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Compliance to Antidiabetes Medications


Diabetes Mellitus, or commonly referred to as Diabetes, is a disease associated with an abnormally high blood sugar level. Diabetes occurs when insulin produced by a person’s body is insufficient, or body is unable to use the insulin properly. Insulin is a hormone produced in human’s body by an organ called pancreas. It acts as a “key” to control blood sugar level so that it always stays within a normal range. When there’s insufficient insulin production or insulin is not being used properly, sugar is not able to be transferred into body cells and tissues, resulting in an increasingly high sugar level.

There are two types of Diabetes, namely Insulin-dependent Diabetes Mellitus (Type 1) and Insulin-independent Diabetes Mellitus (Type 2). In a type 1 Diabetes patient, the body is not producing insulin at all, whereas in type 2 Diabetes the insulin is either not sufficiently produced by the body, or the body does not use the insulin properly (insulin resistance).

Diabetes symptoms

A person with Diabetes will experience symptoms such as fatigue, feeling thirsty, frequent urination, wounds that are slow to heal, and unexplained weight loss although he or she is having normal appetite. Anyone who has faced symptoms as above should refer to nearest clinic for professional advice and blood tests as soon as possible.


High blood sugar level, if left untreated, can results in blood vessels and nerve damages. This will furthermore lead to Diabetes complications such as heart attack, stroke, blurring of vision or blindness, numbness or loss of sensation at hands and feet, and the last but not least, kidneys failure.


Diabetes Mellitus cannot be cured, but it can get under control with medicine and lifestyle modification. There are many treatments available for Diabetes patients, in a form of oral medications, insulin injections, or both depending on the blood sugar level.

1) Oral antidiabetes medications

Classes of medication
a) Biguanide
  • Reducing amount of sugar produced by the liver.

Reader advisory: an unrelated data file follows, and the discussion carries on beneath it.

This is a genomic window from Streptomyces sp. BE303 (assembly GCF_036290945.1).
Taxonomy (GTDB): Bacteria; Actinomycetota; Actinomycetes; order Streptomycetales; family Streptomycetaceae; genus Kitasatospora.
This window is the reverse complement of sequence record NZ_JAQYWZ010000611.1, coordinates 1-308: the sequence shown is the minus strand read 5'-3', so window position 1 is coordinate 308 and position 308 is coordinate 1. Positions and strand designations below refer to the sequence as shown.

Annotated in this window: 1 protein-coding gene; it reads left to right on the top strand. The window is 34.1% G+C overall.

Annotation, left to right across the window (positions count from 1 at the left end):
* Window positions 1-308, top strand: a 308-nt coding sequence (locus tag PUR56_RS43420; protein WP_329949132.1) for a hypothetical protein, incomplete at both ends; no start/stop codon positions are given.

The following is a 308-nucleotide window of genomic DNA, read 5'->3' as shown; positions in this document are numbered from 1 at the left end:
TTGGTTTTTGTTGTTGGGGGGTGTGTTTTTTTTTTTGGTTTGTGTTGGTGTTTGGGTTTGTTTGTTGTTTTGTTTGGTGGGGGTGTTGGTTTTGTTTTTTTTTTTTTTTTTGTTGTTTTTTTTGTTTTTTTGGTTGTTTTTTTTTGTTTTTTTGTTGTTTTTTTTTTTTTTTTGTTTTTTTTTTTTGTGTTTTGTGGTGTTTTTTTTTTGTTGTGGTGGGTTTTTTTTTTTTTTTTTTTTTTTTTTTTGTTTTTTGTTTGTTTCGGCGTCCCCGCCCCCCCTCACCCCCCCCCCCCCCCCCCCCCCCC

• Increasing body sensitivity towards insulin.

Metformin 500mg tablet

b) Sulphonylureas
  • Stimulate pancreas to produce more insulin.
Glibenclamide, Glicazide

Glibenclamide 5mg tablet

Gliclazide 80mg

c) a- Glucosidase Inhibitor Controlling the increasing level of blood sugarl after meals by blocking the digestion and absorption of carbohydrates from the intestine. Acarbose

Acarbose (Glucobay®) 50mg

d) Thiazolidinedione Increasing body sensitivity towards insulin. Rosiglitazone, Pioglitazone

Rosiglitazone (Avandia®) 4mg

e) DPP-4 inhibitor Prolonging the effect of the hormone GLP-1, a hormone that stimulates insulin production when there is a rise in blood sugar level after meal. Sitagliptin, Saxagliptin, Linagliptin, Vildagliptin

Sitagliptin (Januvia®) 100mg

2) Insulin injection

Insulin injection is usually offered when treatment with oral anti diabetes medications are insufficient to bring blood sugar level down to normal range, or when oral anti diabetes medications cannot be given. Examples of individuals that cannot be given oral anti diabetes medications are pregnant women or patients with kidney failure. Insulin injection lowers blood sugar level by mimicking the actions of naturally occurring insulin in our body. There are a few types of insulin available, and the choice of insulin is depending on individual need.

The chart below shows different types of insulin according to their duration of actions:

Types of insulin
Injection timing
a) Rapid-acting insulin Insulin aspart (Novorapid®),
Insulin lispro (Humalog®)
Immediately before meal
b) Short-acting insulin Regular Insulin
(Actrapid®, Insuman Rapid®)
30 minutes before meal
c) Intermediate-acting insulin Isophane insulin (Insulatard®, Insuman Basal®) Before bedtime
d) Long-acting insulin Insulin determir (Levemir®)
Insulin glargine (Lantus®)
Same time everyday
e) Premixed insulin Novomix 30®Mixtard,
Insuman Comb30®
Immediate before meal
30 minutes before meal

Importance of compliance to anti diabetes medications

Anti diabetes medications are used to control blood sugar level to keep it within a normal range, but they can’t cure diabetes. Thus, anti diabetes medications must be continued for life-long. Compliance to anti diabetes medications in term of dose and timing is crucial as overdosing will cause an undesirably low low sugar level (hypoglycemia), whereas under-dosing will results in an undesirably high sugar level (hyperglycemia). Uncontrolled blood sugar level will results in diabetes complications such as kidney failure and heart attack. Diabetes patients should always refer to their doctor, pharmacist or diabetes nurse educator so that they encounter any problem with their medication.


  1. American Diabetes Association http://www.diabetes.org/living-with-diabetes/treatment-and-care/medication/
  2. NPS Medicinewise http://www.nps.org.au/
Last Reviewed : 27 October 2017
Writer/Translator : Lee Chia Kee
Accreditor : Nor Aida bt. Sanusi